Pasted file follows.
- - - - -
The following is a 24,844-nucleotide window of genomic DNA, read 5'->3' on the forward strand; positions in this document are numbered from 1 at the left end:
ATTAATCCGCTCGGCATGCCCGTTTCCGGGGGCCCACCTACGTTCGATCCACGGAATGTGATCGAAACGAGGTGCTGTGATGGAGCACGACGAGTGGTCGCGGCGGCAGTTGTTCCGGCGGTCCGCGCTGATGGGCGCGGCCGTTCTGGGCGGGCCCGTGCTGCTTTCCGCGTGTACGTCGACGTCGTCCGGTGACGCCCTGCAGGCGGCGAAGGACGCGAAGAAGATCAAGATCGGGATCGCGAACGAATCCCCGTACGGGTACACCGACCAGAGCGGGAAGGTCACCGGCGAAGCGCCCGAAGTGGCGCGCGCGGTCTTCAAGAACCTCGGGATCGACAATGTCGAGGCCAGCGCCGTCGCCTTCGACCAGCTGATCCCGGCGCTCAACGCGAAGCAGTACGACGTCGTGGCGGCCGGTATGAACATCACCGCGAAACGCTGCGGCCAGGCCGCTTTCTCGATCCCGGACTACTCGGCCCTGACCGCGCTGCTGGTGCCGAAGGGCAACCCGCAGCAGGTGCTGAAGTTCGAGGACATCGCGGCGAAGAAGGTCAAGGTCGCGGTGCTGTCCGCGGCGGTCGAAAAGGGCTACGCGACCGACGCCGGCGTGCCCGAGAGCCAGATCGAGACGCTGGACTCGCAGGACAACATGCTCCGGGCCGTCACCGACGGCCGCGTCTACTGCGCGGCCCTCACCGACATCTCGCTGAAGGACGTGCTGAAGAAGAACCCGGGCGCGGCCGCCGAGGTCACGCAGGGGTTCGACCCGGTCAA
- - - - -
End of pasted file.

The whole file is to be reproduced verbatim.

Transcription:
The following is a 24,844-nucleotide window of genomic DNA, read 5'->3' on the forward strand; positions in this document are numbered from 1 at the left end:
ATTAATCCGCTCGGCATGCCCGTTTCCGGGGGCCCACCTACGTTCGATCCACGGAATGTGATCGAAACGAGGTGCTGTGATGGAGCACGACGAGTGGTCGCGGCGGCAGTTGTTCCGGCGGTCCGCGCTGATGGGCGCGGCCGTTCTGGGCGGGCCCGTGCTGCTTTCCGCGTGTACGTCGACGTCGTCCGGTGACGCCCTGCAGGCGGCGAAGGACGCGAAGAAGATCAAGATCGGGATCGCGAACGAATCCCCGTACGGGTACACCGACCAGAGCGGGAAGGTCACCGGCGAAGCGCCCGAAGTGGCGCGCGCGGTCTTCAAGAACCTCGGGATCGACAATGTCGAGGCCAGCGCCGTCGCCTTCGACCAGCTGATCCCGGCGCTCAACGCGAAGCAGTACGACGTCGTGGCGGCCGGTATGAACATCACCGCGAAACGCTGCGGCCAGGCCGCTTTCTCGATCCCGGACTACTCGGCCCTGACCGCGCTGCTGGTGCCGAAGGGCAACCCGCAGCAGGTGCTGAAGTTCGAGGACATCGCGGCGAAGAAGGTCAAGGTCGCGGTGCTGTCCGCGGCGGTCGAAAAGGGCTACGCGACCGACGCCGGCGTGCCCGAGAGCCAGATCGAGACGCTGGACTCGCAGGACAACATGCTCCGGGCCGTCACCGACGGCCGCGTCTACTGCGCGGCCCTCACCGACATCTCGCTGAAGGACGTGCTGAAGAAGAACCCGGGCGCGGCCGCCGAGGTCACGCAGGGGTTCGACCCGGTCAA